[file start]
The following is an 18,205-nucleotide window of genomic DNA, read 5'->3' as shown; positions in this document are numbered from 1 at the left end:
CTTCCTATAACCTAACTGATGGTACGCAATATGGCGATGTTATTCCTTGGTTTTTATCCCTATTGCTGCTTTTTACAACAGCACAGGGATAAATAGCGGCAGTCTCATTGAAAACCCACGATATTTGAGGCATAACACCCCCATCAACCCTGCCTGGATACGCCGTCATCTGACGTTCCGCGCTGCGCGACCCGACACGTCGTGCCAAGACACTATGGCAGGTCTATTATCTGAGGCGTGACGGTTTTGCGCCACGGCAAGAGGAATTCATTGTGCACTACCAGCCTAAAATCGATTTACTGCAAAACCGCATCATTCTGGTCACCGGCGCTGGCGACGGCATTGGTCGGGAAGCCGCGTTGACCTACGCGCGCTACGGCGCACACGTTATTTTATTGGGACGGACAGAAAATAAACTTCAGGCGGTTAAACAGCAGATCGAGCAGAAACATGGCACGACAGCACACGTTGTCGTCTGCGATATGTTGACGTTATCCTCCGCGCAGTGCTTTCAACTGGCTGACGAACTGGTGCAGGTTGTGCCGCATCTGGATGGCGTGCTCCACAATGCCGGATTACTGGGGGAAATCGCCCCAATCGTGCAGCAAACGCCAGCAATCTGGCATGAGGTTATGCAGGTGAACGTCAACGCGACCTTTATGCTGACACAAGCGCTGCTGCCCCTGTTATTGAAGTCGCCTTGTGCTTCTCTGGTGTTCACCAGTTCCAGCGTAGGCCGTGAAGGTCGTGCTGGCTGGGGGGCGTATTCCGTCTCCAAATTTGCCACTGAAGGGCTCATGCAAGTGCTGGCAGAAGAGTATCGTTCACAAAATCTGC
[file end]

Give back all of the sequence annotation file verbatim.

The following is an 18,205-nucleotide window of genomic DNA, read 5'->3' as shown; positions in this document are numbered from 1 at the left end:
CTTCCTATAACCTAACTGATGGTACGCAATATGGCGATGTTATTCCTTGGTTTTTATCCCTATTGCTGCTTTTTACAACAGCACAGGGATAAATAGCGGCAGTCTCATTGAAAACCCACGATATTTGAGGCATAACACCCCCATCAACCCTGCCTGGATACGCCGTCATCTGACGTTCCGCGCTGCGCGACCCGACACGTCGTGCCAAGACACTATGGCAGGTCTATTATCTGAGGCGTGACGGTTTTGCGCCACGGCAAGAGGAATTCATTGTGCACTACCAGCCTAAAATCGATTTACTGCAAAACCGCATCATTCTGGTCACCGGCGCTGGCGACGGCATTGGTCGGGAAGCCGCGTTGACCTACGCGCGCTACGGCGCACACGTTATTTTATTGGGACGGACAGAAAATAAACTTCAGGCGGTTAAACAGCAGATCGAGCAGAAACATGGCACGACAGCACACGTTGTCGTCTGCGATATGTTGACGTTATCCTCCGCGCAGTGCTTTCAACTGGCTGACGAACTGGTGCAGGTTGTGCCGCATCTGGATGGCGTGCTCCACAATGCCGGATTACTGGGGGAAATCGCCCCAATCGTGCAGCAAACGCCAGCAATCTGGCATGAGGTTATGCAGGTGAACGTCAACGCGACCTTTATGCTGACACAAGCGCTGCTGCCCCTGTTATTGAAGTCGCCTTGTGCTTCTCTGGTGTTCACCAGTTCCAGCGTAGGCCGTGAAGGTCGTGCTGGCTGGGGGGCGTATTCCGTCTCCAAATTTGCCACTGAAGGGCTCATGCAAGTGCTGGCAGAAGAGTATCGTTCACAAAATCTGC